This post is a part of the Sovereignty of God Blog Series going on throughout the months of July and August. You can read about the series and see a schedule of the posts here. You can subscribe to all the posts here.
Today’s post is from Aaron Ivey. Aaron currently lives in Austin, Texas and works at The Austin Stone Community Church as a pastor of worship. He also recently released a new album that has had pretty good success and I absolutely love. Aaron and I have been friends over the interwebs for a while now and he has a wonderful perspective on the church, worship, mission, and justice.
Trusting an unseen God with the course and direction of my life had always been an incredibly difficult thing to grasp. It had been more of a catch phrase than an actual way of living. Sure we trust that God is good, and that He loves and cares for us. But to actually trust Him with the details, the inner workings of life, seems much more difficult. However, over the past two years, placing trust in a sovereign God (although still unseen) has been the most liberating and cherished things I’ve experienced.
Two years ago, my wife and I saw a devastating photograph of a little Haitian boy, malnourished and abandoned, and our hearts were moved with a sense of compassion and righteous anger that any child would have to experience such a thing. We knew we had to respond to the need of this orphaned child, so shortly after seeing the photo, we began the long process of adoption. A few months into the process, another baby girl was admitted to the same rescue center in a small village of Haiti, and we quickly began adopting her as well. Two long years have passed. Although progress has been made in their adoption journey, the process is complex, and we still find ourselves waiting for them to come home.
Never have I seen such a painful paradox than the one I see in my own family. I have two children that live amidst the devastation and abject poverty of the poorest country in the Western Hemisphere. They have barely escaped malnutrition, abandonment, and even death. They live in a village with only a few hours of electricity, scarce food supplies, and fall prey to yearly disastrous storms and hurricanes. In their village, every day is a day of survival. Contrast this scenario with my other two children that live in comfortable Austin, Texas. These two, Cayden and Deacon, sleep in comfortable beds inside their air-conditioned bedroom. Their pantry is loaded with plenty of food, fresh water flows from faucets, and they are comforted by the embrace of their mother and father every day. The paradox of seeing half of my family living in comfortable USA and the other half living in devastating Haiti has absolutely wrecked me out.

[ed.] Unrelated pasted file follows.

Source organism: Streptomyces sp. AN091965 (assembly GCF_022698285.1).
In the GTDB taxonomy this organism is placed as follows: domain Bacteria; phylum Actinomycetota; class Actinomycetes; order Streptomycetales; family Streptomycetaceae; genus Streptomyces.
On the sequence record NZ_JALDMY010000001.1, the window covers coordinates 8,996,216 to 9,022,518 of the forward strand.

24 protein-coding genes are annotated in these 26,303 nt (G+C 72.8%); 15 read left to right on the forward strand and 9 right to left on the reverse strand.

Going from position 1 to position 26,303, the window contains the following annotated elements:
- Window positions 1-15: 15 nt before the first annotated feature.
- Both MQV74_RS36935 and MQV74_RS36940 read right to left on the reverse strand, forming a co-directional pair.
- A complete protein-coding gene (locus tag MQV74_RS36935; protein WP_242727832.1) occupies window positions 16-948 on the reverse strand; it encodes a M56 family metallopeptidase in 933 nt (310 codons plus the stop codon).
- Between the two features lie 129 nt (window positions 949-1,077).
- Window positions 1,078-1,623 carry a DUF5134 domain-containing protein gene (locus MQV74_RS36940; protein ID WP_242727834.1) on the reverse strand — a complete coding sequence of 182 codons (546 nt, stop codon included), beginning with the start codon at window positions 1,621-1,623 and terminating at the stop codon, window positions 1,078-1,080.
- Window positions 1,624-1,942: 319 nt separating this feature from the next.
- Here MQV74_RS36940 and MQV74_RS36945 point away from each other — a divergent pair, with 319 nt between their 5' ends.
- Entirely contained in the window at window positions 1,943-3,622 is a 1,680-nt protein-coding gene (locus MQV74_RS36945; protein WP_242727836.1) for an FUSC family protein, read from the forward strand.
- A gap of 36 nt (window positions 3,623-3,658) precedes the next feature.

In this season, there has been frustration and discomfort beyond explanation. I’ve never experienced such a sense of anger towards the injustice of the world we live in. I find myself thinking of my two Haitian children every day, wondering if they know they have a father that is working hard to bring them home. I wake up every morning, stare at a photograph hanging on my bathroom mirror, and I am filled with sorrow that my Haitian children are not sleeping with their brothers right down the hall.
Yet, in the middle of all this pain, all this frustration, there is a sweetness in knowing and trusting that God is sovereign. Perhaps His sovereignty, His careful planning, is never more apparent than in the times we see our own lack of control. There is an insurmountable peace in knowing that my decisions, my actions, my workings are not responsible for bringing these kids home. There is a peace in knowing that the sovereign God that created my children has been diligently crafting the story that is unfolding. It was God that placed them in Haiti. It was God that rescued them from death, as He burdened our heart with adoption. It was God that carefully planned the day they will be released to come home. He knew it before time was created, and He wrote the story exactly as He wanted it.
A few years ago I read this in one of my favorite books, “The Sacrament of the Present Moment” by Jean-Pierre De Caussade. “God and His divine order must be cherished in all things, just as it is, without asking for anything more; whatever he may offer us is not our business but God’s, and what He ordains is best.”
I cannot place trust in a system, a government, or a process to bring to my family to a place of completion. I can only trust that my God, in all His kindness, planned this time of waiting, and knew it to be perfect and best. I may not understand it, but it doesn’t change that he pre-destined the story exactly as He saw fit. And, it’s with a wreck-less sense of working, hoping, and praying that I patiently walk through this time of sorrow. He is present in the sorrow, and that is something to be cherished.
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